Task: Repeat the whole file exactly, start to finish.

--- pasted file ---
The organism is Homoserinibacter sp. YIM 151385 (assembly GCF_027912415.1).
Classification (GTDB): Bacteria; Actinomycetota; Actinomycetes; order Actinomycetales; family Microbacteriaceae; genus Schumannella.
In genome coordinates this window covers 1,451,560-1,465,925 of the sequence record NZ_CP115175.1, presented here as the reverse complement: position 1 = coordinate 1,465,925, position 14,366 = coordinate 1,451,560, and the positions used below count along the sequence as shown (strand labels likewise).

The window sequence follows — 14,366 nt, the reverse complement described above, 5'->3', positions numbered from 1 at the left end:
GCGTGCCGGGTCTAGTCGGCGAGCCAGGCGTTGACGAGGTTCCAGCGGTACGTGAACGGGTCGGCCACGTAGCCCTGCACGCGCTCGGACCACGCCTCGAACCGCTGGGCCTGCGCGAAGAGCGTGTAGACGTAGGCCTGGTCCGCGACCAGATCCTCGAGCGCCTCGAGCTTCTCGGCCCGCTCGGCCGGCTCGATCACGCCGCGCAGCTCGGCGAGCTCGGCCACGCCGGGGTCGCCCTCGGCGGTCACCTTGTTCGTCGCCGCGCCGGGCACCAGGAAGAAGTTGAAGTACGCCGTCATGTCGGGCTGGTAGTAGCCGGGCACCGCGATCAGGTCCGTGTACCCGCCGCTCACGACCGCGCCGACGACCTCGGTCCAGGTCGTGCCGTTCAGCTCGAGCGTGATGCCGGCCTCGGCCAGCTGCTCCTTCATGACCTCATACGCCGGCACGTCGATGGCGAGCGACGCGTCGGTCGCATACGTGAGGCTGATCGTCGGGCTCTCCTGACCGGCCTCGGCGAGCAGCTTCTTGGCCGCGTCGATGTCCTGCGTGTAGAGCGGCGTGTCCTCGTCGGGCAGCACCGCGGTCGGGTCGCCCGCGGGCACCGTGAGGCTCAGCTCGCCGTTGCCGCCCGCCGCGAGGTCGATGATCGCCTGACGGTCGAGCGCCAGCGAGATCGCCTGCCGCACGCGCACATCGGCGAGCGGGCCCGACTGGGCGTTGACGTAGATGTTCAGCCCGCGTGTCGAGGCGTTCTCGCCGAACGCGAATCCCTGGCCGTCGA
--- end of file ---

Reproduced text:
The organism is Homoserinibacter sp. YIM 151385 (assembly GCF_027912415.1).
Classification (GTDB): Bacteria; Actinomycetota; Actinomycetes; order Actinomycetales; family Microbacteriaceae; genus Schumannella.
In genome coordinates this window covers 1,451,560-1,465,925 of the sequence record NZ_CP115175.1, presented here as the reverse complement: position 1 = coordinate 1,465,925, position 14,366 = coordinate 1,451,560, and the positions used below count along the sequence as shown (strand labels likewise).

The window sequence follows — 14,366 nt, the reverse complement described above, 5'->3', positions numbered from 1 at the left end:
GCGTGCCGGGTCTAGTCGGCGAGCCAGGCGTTGACGAGGTTCCAGCGGTACGTGAACGGGTCGGCCACGTAGCCCTGCACGCGCTCGGACCACGCCTCGAACCGCTGGGCCTGCGCGAAGAGCGTGTAGACGTAGGCCTGGTCCGCGACCAGATCCTCGAGCGCCTCGAGCTTCTCGGCCCGCTCGGCCGGCTCGATCACGCCGCGCAGCTCGGCGAGCTCGGCCACGCCGGGGTCGCCCTCGGCGGTCACCTTGTTCGTCGCCGCGCCGGGCACCAGGAAGAAGTTGAAGTACGCCGTCATGTCGGGCTGGTAGTAGCCGGGCACCGCGATCAGGTCCGTGTACCCGCCGCTCACGACCGCGCCGACGACCTCGGTCCAGGTCGTGCCGTTCAGCTCGAGCGTGATGCCGGCCTCGGCCAGCTGCTCCTTCATGACCTCATACGCCGGCACGTCGATGGCGAGCGACGCGTCGGTCGCATACGTGAGGCTGATCGTCGGGCTCTCCTGACCGGCCTCGGCGAGCAGCTTCTTGGCCGCGTCGATGTCCTGCGTGTAGAGCGGCGTGTCCTCGTCGGGCAGCACCGCGGTCGGGTCGCCCGCGGGCACCGTGAGGCTCAGCTCGCCGTTGCCGCCCGCCGCGAGGTCGATGATCGCCTGACGGTCGAGCGCCAGCGAGATCGCCTGCCGCACGCGCACATCGGCGAGCGGGCCCGACTGGGCGTTGACGTAGATGTTCAGCCCGCGTGTCGAGGCGTTCTCGCCGAACGCGAATCCCTGGCCGTCGA